Syrian Drama Takes on Crisis

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A Displaced Syrian boy gets a haircut at a makeshift refugee camp along the Turkish border in the village of Atme in the northwestern province of Idlib, on 31 January 2012. (Photo: AFP - Aamir Qureshi)

By: Wissam Kanaan

Published Thursday, January 31, 2013

The official Syrian Television and Radio General Production Company has tried before to address the turmoil engulfing the country, even in the early days of the uprising.

A directive came from the higher-ups requesting that the agency produce work related to the crisis, which led to the hurried production of “Fouq al-Saqaf” (Over the Roof - 2011), a sketch comedy show that looks at Syrians’ lives in the early days of the uprising.

In 2012, the production company produced some successful television drama series that maintained their distance from the intensifying upheaval. It was not until media personality Diana Jabbour took the helm of the agency that we started to see more serious dramatic works that examined Syria’s new reality.

The surprise came after a collaboration between the national production company and director Najdat Anzour, who remained largely absent from television drama production last year.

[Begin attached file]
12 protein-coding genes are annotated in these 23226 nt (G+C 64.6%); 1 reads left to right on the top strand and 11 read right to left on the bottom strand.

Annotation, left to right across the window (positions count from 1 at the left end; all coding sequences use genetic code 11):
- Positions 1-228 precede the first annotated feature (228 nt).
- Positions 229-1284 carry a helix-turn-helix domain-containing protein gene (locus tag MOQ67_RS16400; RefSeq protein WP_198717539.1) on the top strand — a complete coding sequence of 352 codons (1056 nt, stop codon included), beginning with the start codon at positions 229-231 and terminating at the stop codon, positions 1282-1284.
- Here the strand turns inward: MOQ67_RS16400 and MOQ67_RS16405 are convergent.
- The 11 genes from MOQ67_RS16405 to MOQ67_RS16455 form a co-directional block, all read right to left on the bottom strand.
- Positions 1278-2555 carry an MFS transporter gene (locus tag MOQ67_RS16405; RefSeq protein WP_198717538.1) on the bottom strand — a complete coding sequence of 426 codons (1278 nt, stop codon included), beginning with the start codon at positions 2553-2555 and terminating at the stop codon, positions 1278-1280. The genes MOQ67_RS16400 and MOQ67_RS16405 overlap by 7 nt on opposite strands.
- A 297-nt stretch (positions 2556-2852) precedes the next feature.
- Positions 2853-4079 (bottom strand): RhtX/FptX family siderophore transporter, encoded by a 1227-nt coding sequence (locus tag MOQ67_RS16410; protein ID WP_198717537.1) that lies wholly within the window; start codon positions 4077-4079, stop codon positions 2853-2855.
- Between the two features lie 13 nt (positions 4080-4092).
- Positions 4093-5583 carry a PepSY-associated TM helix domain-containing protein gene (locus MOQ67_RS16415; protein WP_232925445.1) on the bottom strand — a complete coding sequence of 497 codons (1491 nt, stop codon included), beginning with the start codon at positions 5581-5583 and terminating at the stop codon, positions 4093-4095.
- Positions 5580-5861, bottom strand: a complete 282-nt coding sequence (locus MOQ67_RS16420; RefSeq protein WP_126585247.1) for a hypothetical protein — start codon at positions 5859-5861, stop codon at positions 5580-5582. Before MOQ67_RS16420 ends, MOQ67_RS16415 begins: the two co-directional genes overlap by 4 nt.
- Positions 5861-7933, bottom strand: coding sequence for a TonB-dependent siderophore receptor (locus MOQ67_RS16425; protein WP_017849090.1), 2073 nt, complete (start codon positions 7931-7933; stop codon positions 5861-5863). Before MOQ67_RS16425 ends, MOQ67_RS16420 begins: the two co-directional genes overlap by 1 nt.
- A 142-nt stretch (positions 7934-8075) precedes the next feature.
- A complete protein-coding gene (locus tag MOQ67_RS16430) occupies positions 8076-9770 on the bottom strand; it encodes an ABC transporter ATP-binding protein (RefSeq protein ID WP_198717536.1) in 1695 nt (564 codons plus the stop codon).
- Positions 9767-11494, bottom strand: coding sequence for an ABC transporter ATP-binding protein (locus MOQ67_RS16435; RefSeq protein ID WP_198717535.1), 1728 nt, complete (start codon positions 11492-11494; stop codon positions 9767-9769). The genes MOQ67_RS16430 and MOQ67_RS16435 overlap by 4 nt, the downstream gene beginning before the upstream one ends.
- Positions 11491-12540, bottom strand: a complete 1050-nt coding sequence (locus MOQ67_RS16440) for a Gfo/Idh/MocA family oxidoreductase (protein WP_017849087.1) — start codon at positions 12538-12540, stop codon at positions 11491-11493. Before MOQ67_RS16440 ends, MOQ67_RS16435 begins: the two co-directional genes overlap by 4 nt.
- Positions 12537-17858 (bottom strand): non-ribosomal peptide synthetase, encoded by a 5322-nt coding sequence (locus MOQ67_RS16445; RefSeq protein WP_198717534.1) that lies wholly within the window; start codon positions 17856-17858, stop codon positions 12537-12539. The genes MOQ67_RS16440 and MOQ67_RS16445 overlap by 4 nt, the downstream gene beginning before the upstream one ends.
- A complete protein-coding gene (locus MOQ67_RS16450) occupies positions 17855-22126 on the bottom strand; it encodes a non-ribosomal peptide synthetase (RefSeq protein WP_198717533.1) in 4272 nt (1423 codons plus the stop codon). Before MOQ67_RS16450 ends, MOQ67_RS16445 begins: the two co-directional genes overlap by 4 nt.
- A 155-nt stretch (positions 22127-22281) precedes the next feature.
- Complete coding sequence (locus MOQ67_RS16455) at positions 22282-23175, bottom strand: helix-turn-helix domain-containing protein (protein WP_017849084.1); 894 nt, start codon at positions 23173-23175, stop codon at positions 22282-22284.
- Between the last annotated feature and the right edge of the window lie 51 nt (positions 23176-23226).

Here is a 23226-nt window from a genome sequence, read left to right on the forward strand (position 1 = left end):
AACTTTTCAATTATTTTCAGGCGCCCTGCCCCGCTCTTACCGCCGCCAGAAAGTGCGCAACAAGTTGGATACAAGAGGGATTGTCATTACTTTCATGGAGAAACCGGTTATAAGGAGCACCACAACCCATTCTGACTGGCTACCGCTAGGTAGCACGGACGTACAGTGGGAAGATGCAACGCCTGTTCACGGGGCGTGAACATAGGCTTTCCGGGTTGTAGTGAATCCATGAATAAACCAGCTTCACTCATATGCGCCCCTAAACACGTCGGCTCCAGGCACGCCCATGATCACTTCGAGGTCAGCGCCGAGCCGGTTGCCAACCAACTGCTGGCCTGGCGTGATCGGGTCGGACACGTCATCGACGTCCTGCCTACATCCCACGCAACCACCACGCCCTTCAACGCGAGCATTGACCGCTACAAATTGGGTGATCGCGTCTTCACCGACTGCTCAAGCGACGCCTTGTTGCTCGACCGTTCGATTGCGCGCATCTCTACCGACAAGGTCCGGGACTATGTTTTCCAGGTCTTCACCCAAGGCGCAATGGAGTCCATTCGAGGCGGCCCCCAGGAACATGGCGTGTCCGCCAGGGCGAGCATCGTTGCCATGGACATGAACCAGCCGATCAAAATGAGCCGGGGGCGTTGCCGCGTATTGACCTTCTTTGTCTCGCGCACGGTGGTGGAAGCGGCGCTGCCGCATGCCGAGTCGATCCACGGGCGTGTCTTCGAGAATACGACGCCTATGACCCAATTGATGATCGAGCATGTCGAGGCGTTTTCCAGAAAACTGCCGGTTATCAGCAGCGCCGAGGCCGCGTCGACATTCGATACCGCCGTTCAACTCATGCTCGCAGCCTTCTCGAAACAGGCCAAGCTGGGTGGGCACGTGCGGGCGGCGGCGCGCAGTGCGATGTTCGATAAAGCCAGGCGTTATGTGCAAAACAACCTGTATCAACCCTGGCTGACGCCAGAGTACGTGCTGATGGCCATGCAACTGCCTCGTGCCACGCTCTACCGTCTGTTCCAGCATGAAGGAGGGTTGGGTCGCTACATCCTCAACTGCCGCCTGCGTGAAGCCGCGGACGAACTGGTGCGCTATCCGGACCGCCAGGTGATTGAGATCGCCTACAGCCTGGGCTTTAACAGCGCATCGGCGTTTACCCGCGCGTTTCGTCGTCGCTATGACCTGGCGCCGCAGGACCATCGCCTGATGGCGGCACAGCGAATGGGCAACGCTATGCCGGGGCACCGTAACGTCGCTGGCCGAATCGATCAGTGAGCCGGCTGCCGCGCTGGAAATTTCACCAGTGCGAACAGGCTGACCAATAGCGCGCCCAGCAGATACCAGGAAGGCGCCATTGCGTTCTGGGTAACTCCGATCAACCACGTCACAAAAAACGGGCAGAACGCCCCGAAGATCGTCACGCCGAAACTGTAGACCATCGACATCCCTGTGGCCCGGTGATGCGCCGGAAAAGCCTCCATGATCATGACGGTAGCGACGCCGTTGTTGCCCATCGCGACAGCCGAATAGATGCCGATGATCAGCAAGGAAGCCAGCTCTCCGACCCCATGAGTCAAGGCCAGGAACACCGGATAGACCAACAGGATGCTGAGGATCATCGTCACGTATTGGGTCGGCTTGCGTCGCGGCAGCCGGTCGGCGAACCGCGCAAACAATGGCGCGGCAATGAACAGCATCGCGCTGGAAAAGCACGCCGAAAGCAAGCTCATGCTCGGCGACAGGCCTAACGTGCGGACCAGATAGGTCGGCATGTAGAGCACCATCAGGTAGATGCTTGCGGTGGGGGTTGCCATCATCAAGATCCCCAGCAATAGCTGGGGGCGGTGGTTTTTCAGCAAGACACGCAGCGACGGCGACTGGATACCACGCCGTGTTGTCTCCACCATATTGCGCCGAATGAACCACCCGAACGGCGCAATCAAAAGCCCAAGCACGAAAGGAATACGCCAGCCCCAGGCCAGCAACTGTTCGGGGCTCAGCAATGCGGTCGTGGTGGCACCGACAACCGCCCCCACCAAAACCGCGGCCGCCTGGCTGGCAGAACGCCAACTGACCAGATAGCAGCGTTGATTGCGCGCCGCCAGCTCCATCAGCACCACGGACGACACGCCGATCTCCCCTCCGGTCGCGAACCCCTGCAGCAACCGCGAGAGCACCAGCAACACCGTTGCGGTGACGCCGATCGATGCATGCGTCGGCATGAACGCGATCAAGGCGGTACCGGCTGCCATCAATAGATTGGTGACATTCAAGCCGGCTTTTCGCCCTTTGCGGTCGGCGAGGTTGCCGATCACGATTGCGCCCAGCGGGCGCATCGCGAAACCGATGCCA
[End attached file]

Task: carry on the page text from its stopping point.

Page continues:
Despite his poor relationship with Jabbour, Anzour was offered the production of a new drama series called “Under the Nation’s Sky,” which consists of ten stories, each made up of three episodes, directly addressing the consequences of the Syrian crisis.

One episodic trio, titled “al-Hamidiya,” revolves around a couple whose relationship is strained by displacement. The story probes the lives of those who did not directly engage in the fighting, but paid a heavy price, whether as a result of the dire economic situation or the kidnappings and bombings. The concerns of Syria’s minorities are also broached in the series, reflecting their fears of an uncertain future.

Anzour accomplishes all of this by indirectly avoiding the red lines drawn by government censors.

Nevertheless, it appears that a serious dramatic work addressing the current crisis will see the light of day...and with the full consent of the authorities. But the question remains: how balanced will it be?

This article is an edited translation from the Arabic Edition.


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